Major Incident Planning and Support (MIP+S) Level 3

100 videos, 6 hours and 37 minutes

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Loading and unloading dangers

Video 93 of 100
4 min 54 sec
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Okay, so here we have the rail siding and two or three times a week, we have 18 railcars that come in here, and we offload actually extremely flammable material, so the danger is that whilst you are off-loading, you have a failure somewhere that leads to a loss of containment. The railcars are all linked together, so even though they are split eight and eight, you are offloading eight railcars at any one time. They are offloaded overnight, so typically the train comes in around four or five o'clock in the evening, the material is offloaded overnight, and then the train goes out empty the following morning. Whilst you are offloading, the most vulnerable point is the flexible hose connection because each railcar has a flexible hose connecting as part of the offloading manifold. So they are regularly inspected, they are regularly in-tested, they are chucked away and replaced every five years, even though there is nothing wrong with them perhaps. They are dry brake, so if they were to actually come off then nothing can come out of the end of the hose, but clearly, something can continually come out of the railcar. You could have a split in the hose and you could have a leak that way, so the main issue here is a loss of containment.

First and foremost, you don't want the situation to escalate, so if you got flammable material leaking from a railcar, then it has got quite a good chance of finding an ignition source. Now, ignition sources are controlled very, very strictly on this site. Obviously, no smoking, we have to wear the vapour alarm so that we may well contact somewhere where there could be vapour, in which case these alarms will go off. If you have lost containment, then what you don't want is you don't want a source of ignition because if you get a source of ignition, then you have got potential for firstly, a flash fire, and then if you don't flash off all of the volatile material, you could be left with a pool fire, and if you are left with a pool fire, you have got material being fed to that fire by the leaking railcar, so you want to try and mitigate those things as soon as possible. The issue with this particular situation is you are quite close to the boundary, the southern boundary of the site, so therefore we have a public footpath running down the side which we can't control any ignition sources. We don't know if people are smoking walking up and down there, so that is a concern.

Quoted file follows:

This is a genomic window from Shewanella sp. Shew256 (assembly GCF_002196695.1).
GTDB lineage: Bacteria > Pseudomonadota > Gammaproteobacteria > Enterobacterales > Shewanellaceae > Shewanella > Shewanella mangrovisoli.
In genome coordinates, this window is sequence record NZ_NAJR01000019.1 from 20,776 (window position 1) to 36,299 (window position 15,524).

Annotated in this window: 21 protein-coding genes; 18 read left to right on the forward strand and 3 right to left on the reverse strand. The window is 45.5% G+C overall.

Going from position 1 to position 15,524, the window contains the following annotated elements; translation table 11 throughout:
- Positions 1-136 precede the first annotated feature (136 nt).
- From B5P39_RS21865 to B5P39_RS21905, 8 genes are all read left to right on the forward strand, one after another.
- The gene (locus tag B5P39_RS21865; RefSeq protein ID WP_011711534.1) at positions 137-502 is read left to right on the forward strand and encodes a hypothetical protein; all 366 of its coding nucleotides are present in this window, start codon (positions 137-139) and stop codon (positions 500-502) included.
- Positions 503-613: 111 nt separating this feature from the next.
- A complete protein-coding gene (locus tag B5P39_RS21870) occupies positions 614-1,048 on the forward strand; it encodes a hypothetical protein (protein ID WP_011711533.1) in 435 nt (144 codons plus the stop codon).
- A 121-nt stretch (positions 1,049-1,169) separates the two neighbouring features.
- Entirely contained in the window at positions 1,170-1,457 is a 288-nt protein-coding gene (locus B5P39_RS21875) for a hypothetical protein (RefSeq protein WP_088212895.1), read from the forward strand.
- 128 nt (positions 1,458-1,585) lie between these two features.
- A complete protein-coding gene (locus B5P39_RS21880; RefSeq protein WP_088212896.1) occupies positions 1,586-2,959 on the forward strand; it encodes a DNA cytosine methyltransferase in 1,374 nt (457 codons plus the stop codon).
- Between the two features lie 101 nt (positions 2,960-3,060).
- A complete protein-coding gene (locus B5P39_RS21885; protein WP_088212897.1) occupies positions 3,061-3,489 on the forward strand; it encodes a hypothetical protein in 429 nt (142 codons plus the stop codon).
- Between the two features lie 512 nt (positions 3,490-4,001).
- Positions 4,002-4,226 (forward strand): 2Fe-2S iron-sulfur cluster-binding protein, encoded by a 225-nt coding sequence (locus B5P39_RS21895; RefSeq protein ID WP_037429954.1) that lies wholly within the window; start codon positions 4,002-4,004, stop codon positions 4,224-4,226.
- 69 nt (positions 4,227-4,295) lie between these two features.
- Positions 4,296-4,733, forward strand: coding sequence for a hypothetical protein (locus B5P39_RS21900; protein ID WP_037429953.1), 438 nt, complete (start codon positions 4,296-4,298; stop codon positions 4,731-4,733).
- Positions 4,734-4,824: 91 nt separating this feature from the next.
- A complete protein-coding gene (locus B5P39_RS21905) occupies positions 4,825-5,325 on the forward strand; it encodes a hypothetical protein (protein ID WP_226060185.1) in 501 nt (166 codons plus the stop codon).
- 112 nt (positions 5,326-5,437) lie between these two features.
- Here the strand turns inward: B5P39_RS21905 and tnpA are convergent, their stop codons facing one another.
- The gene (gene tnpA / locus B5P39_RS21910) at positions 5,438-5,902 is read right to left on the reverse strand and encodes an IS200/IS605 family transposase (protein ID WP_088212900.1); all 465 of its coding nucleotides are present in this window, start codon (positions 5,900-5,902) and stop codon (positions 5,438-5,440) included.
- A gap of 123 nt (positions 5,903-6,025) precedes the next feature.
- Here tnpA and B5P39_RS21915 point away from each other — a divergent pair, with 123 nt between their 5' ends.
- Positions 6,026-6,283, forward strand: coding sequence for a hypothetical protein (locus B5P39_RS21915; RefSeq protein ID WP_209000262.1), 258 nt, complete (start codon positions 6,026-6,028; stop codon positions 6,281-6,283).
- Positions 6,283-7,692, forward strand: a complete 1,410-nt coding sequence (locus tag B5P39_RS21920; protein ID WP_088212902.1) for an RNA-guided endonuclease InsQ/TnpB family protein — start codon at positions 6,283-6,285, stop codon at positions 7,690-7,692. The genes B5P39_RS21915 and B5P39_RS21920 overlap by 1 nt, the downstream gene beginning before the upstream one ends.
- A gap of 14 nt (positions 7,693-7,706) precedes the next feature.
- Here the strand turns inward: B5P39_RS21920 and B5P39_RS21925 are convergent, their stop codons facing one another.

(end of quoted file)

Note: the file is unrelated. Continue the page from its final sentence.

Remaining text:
In terms of fighting the incident itself, control the incident as much as possible, stop material going to the environment if you can get there, and you may well be able to block off railcars on either side, so you can stop the potential for the whole eight cars dropping on the floor and you can isolate it to one car. Even so, even if you are going to do that, if it's the start of the offloading procedure, then there is 100 tons in that one railcar, so that is 100, effectively 100,000 litres or 120,000 litres so that is going to be quite a big spill and quite a big incident, so you need to mitigate that pretty soon. Sound the fire alarm, get the emergency services involved, and try and prevent escalation is what our role would be in that incident.

If it's during the day, then the likelihood is that those railcars are... If there are railcars here, they're probably empty. So they don't stay here that long, they come in in the evening, offload overnight and then go out the following morning, so there often isn't actually railcars here. If it's at night and you are actually offloading, then obviously you would stop offloading and make it safe as possible. I doubt very much whether we would actually remove it from site unless this particular area was affected by the incident or there was the potential for this area to become affected by the incident. The key thing is to make it safe as possible, so shut everything down, turn everything off, and make the area safe.

Another scenario is that we are obviously offloading this material into a tank, and there is the potential there for overfilling that tank, and if that was to happen, you would have again, you would have a loss of containment, the material could come over the top of the tank, and that could lead to a more serious incident in the sense that yet again, if you got material outside of where it should be, I.e. You have lost containment, the next step is it is likely to find an ignition source, and then we are looking at bonfires, pool fires, vapour cloud explosions, all the sorts of things that you don't want to happen.